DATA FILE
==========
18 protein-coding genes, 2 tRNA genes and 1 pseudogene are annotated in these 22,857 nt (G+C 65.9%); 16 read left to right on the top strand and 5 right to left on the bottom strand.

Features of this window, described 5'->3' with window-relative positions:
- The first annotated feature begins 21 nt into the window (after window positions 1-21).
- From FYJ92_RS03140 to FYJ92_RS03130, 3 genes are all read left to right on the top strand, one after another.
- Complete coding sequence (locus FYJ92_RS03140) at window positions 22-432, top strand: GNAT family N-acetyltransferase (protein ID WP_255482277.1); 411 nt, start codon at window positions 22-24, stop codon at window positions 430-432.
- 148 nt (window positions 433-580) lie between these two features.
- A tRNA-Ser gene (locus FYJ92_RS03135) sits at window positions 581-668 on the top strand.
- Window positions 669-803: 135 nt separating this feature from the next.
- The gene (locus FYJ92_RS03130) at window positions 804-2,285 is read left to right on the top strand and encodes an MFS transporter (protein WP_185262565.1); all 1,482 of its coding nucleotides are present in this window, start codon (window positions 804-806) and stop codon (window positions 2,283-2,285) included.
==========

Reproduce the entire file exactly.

18 protein-coding genes, 2 tRNA genes and 1 pseudogene are annotated in these 22,857 nt (G+C 65.9%); 16 read left to right on the top strand and 5 right to left on the bottom strand.

Features of this window, described 5'->3' with window-relative positions:
- The first annotated feature begins 21 nt into the window (after window positions 1-21).
- From FYJ92_RS03140 to FYJ92_RS03130, 3 genes are all read left to right on the top strand, one after another.
- Complete coding sequence (locus FYJ92_RS03140) at window positions 22-432, top strand: GNAT family N-acetyltransferase (protein ID WP_255482277.1); 411 nt, start codon at window positions 22-24, stop codon at window positions 430-432.
- 148 nt (window positions 433-580) lie between these two features.
- A tRNA-Ser gene (locus FYJ92_RS03135) sits at window positions 581-668 on the top strand.
- Window positions 669-803: 135 nt separating this feature from the next.
- The gene (locus FYJ92_RS03130) at window positions 804-2,285 is read left to right on the top strand and encodes an MFS transporter (protein WP_185262565.1); all 1,482 of its coding nucleotides are present in this window, start codon (window positions 804-806) and stop codon (window positions 2,283-2,285) included.